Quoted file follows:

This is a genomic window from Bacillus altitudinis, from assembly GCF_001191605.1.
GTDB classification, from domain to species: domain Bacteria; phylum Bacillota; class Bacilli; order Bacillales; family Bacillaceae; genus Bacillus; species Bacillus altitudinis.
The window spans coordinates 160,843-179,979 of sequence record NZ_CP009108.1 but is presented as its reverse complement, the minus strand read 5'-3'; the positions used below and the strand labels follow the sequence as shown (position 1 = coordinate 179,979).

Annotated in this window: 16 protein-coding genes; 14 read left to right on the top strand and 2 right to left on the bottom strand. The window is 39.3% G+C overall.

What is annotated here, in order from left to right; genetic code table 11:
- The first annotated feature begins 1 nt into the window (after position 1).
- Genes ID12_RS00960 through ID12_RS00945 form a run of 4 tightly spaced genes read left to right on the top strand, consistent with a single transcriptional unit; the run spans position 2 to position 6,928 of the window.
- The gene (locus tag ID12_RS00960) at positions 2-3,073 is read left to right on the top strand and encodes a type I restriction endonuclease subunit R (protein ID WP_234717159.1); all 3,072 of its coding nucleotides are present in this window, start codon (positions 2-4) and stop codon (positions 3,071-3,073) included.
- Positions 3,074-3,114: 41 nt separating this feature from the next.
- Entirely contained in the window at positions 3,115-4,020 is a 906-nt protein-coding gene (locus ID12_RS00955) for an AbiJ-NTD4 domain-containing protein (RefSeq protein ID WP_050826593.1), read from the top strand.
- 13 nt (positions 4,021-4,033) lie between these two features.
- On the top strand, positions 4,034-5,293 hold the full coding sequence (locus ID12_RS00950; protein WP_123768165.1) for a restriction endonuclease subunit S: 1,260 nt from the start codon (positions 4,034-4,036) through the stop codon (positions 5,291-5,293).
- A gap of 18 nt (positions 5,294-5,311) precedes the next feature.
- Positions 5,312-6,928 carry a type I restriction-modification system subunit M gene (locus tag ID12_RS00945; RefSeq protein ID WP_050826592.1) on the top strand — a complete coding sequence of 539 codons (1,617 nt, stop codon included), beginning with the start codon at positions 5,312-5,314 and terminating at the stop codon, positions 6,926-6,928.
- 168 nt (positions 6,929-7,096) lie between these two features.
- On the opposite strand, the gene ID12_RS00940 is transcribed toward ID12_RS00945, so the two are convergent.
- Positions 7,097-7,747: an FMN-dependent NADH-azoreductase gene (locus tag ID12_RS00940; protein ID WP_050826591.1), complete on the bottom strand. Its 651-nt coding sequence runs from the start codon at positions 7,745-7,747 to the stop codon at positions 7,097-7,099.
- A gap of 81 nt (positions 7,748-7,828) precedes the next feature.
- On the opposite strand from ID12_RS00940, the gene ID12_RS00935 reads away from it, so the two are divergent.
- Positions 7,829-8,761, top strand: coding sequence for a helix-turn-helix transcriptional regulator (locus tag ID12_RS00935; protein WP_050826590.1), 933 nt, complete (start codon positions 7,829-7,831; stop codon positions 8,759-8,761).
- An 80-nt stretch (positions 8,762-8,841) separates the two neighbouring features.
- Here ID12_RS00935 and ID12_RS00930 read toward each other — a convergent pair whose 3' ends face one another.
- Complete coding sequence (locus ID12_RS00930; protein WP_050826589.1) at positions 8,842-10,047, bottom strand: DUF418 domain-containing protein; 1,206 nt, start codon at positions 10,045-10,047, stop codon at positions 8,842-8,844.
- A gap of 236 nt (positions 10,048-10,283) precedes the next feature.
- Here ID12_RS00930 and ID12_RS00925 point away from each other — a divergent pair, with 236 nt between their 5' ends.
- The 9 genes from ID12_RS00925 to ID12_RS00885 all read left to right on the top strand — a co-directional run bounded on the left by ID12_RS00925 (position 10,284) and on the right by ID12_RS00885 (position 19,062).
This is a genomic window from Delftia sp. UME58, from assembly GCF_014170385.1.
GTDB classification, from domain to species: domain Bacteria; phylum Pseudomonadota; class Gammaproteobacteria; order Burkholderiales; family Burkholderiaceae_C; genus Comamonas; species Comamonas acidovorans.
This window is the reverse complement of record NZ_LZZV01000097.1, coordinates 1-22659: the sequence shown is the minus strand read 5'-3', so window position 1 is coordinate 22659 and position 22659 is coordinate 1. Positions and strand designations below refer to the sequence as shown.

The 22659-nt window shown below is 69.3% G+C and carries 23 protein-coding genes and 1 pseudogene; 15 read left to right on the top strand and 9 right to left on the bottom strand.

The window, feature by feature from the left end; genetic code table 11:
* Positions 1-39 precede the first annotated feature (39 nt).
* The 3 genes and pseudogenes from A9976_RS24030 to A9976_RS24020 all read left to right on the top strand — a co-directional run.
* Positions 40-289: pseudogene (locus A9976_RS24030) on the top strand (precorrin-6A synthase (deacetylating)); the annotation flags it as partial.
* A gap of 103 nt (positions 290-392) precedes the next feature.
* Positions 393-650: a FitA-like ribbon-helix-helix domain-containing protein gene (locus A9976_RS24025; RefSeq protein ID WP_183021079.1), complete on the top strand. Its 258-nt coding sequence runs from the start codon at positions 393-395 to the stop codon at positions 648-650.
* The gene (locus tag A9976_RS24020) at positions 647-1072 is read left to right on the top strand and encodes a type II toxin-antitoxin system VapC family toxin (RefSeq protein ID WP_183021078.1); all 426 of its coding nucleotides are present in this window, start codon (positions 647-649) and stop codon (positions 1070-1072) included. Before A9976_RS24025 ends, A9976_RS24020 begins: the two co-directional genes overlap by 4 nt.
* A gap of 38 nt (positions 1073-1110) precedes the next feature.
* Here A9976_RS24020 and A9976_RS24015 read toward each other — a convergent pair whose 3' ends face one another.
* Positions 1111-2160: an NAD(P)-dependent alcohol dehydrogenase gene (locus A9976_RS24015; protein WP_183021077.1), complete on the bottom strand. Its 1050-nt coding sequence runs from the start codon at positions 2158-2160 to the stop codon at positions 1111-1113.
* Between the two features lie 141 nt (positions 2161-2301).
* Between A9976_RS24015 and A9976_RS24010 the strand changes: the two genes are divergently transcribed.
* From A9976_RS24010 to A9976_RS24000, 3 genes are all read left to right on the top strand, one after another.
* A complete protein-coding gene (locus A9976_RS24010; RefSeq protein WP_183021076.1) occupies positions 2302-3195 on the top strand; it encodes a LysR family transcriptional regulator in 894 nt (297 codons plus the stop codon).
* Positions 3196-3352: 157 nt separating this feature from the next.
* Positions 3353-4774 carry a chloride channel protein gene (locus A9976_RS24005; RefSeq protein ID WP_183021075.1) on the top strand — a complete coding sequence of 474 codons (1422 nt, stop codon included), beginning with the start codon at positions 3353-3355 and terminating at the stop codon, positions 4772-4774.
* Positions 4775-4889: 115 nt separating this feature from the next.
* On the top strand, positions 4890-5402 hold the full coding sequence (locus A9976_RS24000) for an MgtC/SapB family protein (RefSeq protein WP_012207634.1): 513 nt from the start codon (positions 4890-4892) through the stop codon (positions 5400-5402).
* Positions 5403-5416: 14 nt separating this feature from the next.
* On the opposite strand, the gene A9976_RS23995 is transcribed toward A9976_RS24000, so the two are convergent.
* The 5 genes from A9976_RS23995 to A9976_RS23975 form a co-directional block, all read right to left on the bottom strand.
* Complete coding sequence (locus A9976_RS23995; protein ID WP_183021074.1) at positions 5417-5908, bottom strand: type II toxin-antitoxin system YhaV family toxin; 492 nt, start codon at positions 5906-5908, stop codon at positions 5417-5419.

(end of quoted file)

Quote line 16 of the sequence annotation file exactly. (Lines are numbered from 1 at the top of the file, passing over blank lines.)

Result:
- On the opposite strand, the gene ID12_RS00940 is transcribed toward ID12_RS00945, so the two are convergent.